Why Was The Space Important?

It’s been a few weeks since The Space closed its doors. It was weird. One second we were putting on our first show at The Space, and in what seemed to be a blink of the eye, it was gone. I didn’t feel the shock. The Space closing didn’t really seem to surprise anyone, and I think that’s because we had been expecting the fall for so long. Back in December, I remember hearing rumors that The Space wasn’t going to be around much longer. And more and more, it seemed that Meg McNash – The Space’s de facto booker – was fighting to keep the blood pumping. And she should be proud. Orlando should be proud. The Space was never meant to be The Social or Backbooth. It wasn’t, or at least didn’t feel like, a venue. The Space was more of a creative celebration or a social experiment, meant to see what Orlando was capable of.

“So they burned it down, so build another one. Don’t go on to me that they burned it down, BUILD ANOTHER ONE. YOU’RE THE ONLY ONES THAT ARE GONNA DO IT!”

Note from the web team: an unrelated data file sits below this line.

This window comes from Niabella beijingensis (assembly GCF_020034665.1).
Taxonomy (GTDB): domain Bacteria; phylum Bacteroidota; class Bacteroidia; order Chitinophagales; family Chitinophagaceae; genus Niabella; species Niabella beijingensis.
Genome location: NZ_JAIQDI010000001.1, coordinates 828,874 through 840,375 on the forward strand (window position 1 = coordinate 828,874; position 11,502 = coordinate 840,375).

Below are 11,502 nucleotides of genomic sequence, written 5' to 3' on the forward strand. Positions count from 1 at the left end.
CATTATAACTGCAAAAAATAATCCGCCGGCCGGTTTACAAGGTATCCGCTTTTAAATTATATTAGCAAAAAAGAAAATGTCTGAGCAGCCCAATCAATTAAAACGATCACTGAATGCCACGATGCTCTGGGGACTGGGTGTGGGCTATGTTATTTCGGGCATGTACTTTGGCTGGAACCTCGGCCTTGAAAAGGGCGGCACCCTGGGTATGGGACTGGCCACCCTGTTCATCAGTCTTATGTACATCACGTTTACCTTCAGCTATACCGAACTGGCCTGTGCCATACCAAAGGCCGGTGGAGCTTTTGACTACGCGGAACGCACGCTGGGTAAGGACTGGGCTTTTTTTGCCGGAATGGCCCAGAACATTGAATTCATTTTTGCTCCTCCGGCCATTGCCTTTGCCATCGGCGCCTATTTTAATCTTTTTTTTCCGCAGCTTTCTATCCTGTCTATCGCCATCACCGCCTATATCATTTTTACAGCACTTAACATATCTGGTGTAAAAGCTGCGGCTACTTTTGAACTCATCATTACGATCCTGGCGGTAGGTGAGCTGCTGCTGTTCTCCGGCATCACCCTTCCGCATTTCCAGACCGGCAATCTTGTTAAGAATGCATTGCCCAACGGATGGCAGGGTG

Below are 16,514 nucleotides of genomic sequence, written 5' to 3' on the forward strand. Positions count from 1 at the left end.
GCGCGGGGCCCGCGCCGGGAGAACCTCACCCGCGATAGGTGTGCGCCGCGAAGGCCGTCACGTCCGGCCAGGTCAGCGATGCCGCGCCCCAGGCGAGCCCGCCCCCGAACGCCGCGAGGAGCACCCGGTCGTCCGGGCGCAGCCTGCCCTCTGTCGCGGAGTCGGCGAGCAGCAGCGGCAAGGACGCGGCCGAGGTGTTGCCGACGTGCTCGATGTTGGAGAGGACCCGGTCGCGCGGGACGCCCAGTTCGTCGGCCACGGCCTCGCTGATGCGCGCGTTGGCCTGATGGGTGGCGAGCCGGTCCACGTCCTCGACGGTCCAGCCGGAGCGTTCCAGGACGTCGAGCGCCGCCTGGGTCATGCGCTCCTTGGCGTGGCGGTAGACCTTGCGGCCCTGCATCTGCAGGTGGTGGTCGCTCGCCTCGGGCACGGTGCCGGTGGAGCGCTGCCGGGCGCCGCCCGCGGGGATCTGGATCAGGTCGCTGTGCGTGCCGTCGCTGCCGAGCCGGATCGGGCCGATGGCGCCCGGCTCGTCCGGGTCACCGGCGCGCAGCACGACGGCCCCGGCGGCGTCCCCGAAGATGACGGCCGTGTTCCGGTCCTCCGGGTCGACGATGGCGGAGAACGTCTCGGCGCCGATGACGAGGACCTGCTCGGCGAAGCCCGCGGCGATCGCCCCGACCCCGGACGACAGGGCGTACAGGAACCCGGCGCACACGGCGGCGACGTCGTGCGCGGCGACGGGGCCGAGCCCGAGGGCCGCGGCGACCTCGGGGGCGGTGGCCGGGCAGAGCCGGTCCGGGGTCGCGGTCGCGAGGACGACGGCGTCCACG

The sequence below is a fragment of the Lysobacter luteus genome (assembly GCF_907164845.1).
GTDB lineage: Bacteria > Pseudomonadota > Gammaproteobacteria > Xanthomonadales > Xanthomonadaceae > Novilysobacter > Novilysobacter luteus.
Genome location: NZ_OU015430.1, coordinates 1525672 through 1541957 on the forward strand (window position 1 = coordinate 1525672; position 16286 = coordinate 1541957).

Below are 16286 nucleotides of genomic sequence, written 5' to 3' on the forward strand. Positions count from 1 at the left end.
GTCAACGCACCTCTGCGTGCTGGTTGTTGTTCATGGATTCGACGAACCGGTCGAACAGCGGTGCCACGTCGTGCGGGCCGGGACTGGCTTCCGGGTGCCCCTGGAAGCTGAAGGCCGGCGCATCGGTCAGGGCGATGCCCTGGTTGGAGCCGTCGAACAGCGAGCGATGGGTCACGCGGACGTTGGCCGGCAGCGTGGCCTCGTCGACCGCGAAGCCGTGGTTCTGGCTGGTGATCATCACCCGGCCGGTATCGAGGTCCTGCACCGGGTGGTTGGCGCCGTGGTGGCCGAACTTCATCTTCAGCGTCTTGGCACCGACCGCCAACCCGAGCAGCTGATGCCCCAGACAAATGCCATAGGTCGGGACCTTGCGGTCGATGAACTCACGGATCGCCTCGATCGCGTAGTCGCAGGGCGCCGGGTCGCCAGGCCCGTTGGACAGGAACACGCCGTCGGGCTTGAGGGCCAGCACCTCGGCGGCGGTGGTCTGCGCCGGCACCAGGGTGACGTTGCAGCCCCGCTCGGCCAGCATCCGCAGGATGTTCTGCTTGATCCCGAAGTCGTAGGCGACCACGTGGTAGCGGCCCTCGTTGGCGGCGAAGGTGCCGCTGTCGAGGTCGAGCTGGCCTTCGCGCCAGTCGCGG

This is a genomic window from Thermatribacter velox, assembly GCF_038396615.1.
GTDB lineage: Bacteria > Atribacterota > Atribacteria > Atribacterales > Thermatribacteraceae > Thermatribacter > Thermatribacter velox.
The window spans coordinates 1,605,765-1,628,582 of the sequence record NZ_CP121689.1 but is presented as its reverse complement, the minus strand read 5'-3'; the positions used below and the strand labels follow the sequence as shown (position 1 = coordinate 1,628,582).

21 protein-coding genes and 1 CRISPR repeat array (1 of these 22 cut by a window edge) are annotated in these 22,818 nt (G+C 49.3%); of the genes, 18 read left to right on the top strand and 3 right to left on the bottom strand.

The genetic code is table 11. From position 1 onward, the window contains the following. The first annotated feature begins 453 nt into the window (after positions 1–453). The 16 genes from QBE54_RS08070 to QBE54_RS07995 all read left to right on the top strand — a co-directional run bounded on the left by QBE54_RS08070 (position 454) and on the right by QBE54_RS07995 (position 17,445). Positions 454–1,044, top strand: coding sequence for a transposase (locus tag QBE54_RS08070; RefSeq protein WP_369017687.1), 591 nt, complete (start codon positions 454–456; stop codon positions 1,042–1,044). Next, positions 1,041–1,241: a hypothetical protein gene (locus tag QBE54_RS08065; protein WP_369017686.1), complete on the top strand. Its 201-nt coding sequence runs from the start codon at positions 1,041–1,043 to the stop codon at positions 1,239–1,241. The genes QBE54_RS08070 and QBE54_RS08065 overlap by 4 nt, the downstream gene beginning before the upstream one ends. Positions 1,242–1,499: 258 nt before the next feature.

– Patti Smith

After a extended stay in denial, this Patti Smith quote, delivered by local spoken-word artist Young Moon, pushed me directly to acceptance. The excerpt is from a piece he read at the final edition of Speakeasy, a monthly poetry and spoken-word night at Will’s Pub that ran for over 13 years. In a city where bars and venues close down so suddenly, how could this line not resonate? Because avenues of expression may die, but as long as we keep pushing, the creativity within the community will continue to thrive. We should remember The Space for what it was, what it meant to everyone who visited. To some, it was a hot as shit venue. I, in a previous article titled “Why is The Space Important?,” more lovingly described it as, “… a prime location to witness Orlando’s growing cultural impact” and, “[An] artistic mecca home to a variety of celebrations and group expression.”